Federal judge rules Abrams cannot use committee to raise unlimited funds
A federal judge ruled on Thursday that a fundraising committee associated with Georgia Democratic gubernatorial candidate Stacey Abrams cannot yet begin to raise unlimited sums of money under a state law passed last year.
Abrams and her yet-to-be-approved leadership committee, One Georgia, filed a lawsuit last month asking that the fundraising committee be allowed to take in unlimited contributions because Abrams is already effectively the Democratic nominee for governor.
The use of such leadership committees was approved last year under a new law backed by Gov. Brian Kemp (R), who is running for a second term and has already formed a leadership committee of his own. The committees can be used by a select few top candidates, including the incumbent governor and major party nominees.
But in a decision handed down on Thursday, U.S. District Judge Mark Cohen said that while Abrams is running unopposed for the Democratic nomination for governor, she cannot yet be considered her party’s nominee because she hasn’t yet made it through the primary.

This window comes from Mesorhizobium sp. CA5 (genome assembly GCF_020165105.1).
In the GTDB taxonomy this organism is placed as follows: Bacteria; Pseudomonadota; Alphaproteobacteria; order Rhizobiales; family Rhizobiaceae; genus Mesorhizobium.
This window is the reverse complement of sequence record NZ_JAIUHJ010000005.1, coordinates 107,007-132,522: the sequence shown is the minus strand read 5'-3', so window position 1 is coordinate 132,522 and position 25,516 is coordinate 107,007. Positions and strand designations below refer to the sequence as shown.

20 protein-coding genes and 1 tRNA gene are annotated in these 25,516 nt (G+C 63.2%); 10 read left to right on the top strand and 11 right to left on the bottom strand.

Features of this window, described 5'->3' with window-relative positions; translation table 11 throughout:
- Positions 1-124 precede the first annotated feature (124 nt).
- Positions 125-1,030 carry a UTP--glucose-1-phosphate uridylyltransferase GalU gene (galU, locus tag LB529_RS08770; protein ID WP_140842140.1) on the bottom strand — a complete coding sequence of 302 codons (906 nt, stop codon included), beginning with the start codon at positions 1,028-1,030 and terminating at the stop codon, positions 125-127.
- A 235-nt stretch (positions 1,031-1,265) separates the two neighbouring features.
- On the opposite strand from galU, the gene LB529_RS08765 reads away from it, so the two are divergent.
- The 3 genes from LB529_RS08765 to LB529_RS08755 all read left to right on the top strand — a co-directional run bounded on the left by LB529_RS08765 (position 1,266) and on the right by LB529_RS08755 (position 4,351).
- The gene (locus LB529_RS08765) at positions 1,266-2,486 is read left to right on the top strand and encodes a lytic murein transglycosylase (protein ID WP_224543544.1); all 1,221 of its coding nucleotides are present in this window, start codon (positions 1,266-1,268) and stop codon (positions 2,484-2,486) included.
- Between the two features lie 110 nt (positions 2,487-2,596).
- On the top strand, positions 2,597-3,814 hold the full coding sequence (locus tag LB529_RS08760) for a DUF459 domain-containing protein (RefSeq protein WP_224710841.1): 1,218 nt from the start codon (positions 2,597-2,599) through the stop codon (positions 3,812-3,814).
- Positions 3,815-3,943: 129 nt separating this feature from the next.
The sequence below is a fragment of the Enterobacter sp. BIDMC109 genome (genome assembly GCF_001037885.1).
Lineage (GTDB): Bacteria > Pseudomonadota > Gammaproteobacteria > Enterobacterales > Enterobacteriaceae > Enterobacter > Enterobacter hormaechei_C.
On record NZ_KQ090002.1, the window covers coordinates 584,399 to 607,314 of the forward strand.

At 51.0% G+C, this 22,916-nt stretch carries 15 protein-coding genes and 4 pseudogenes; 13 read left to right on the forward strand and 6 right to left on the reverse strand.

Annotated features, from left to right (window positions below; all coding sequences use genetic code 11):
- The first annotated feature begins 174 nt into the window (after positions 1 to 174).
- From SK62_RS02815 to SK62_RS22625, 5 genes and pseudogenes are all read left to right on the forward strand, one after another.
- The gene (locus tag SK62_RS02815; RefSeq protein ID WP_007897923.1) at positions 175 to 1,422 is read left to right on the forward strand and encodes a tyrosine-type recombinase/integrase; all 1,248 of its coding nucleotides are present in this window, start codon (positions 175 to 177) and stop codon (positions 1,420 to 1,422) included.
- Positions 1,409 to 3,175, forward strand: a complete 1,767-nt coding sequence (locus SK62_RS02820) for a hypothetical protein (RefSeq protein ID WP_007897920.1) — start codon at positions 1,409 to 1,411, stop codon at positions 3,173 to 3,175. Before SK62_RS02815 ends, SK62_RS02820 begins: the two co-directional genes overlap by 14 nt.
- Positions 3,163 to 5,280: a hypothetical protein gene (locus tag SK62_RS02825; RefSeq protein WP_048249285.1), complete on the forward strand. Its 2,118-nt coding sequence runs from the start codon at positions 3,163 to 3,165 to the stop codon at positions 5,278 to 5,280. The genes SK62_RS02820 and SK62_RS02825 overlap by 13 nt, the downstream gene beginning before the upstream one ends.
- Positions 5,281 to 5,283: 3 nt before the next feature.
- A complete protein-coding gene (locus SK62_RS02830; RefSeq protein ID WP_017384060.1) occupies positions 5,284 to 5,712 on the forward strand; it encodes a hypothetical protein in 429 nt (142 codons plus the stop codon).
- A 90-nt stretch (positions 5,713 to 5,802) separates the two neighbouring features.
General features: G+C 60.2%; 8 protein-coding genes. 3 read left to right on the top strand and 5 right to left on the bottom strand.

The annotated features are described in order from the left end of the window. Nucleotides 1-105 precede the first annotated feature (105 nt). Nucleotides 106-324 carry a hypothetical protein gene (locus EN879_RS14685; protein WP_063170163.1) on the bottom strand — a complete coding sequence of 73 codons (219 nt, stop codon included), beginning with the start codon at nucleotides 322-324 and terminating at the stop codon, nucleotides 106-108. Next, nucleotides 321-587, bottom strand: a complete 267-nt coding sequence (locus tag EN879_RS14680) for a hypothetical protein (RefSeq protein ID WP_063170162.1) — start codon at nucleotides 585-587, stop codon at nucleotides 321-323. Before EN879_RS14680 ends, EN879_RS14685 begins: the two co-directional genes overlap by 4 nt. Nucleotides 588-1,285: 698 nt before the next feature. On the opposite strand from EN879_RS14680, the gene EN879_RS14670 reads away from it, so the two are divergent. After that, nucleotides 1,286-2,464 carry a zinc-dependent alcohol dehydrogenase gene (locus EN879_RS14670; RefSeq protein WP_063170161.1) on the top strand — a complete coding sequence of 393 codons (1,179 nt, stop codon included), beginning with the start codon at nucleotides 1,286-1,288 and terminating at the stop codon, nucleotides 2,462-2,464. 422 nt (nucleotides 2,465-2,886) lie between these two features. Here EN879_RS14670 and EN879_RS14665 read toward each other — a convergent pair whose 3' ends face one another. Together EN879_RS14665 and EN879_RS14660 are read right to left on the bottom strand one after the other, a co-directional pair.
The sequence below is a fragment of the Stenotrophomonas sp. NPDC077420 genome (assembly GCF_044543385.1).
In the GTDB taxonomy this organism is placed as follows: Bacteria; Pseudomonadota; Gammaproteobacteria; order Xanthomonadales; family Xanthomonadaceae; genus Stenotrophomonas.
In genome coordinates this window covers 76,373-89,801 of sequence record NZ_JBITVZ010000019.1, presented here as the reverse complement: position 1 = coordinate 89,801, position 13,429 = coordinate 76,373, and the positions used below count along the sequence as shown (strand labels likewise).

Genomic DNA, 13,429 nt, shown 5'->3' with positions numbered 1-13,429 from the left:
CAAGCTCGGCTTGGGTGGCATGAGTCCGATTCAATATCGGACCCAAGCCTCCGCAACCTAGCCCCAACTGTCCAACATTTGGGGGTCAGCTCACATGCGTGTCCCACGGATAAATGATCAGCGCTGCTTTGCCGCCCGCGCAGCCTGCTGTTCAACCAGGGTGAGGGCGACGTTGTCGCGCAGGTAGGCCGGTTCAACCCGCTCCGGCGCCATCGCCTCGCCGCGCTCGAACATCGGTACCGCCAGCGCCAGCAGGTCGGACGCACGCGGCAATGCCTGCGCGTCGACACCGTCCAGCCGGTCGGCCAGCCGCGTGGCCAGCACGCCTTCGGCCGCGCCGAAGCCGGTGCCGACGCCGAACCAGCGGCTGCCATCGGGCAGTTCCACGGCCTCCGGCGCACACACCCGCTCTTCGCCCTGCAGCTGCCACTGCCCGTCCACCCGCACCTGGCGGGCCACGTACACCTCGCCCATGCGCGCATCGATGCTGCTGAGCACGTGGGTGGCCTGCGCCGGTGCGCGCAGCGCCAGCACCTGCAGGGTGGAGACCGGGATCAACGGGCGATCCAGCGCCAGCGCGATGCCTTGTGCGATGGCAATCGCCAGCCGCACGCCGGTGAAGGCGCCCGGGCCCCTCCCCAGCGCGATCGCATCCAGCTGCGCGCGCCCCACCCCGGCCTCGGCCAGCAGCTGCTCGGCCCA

Allowing One Georgia to begin raising unlimited amounts of money before the primary would require the court to “effectively rewrite” the law, Cohen wrote.
The Georgia gubernatorial primaries are slated for May 24.
Abrams’s campaign manager, Lauren Groh-Wargo, said that Thursday’s decision means “it is more urgent than ever” for supporters to “give whatever they can” directly through Abrams’s campaign website.
It’s not the first time that Georgia leadership committees have been the subject of a legal fight. Former Sen. David Perdue (R-Ga.), who is challenging Kemp for the Republican nomination, sued Kemp over his use of a leadership committee earlier this year.
A judge sided with Perdue in that case and barred Kemp from using the money in the primary, though not in the general election.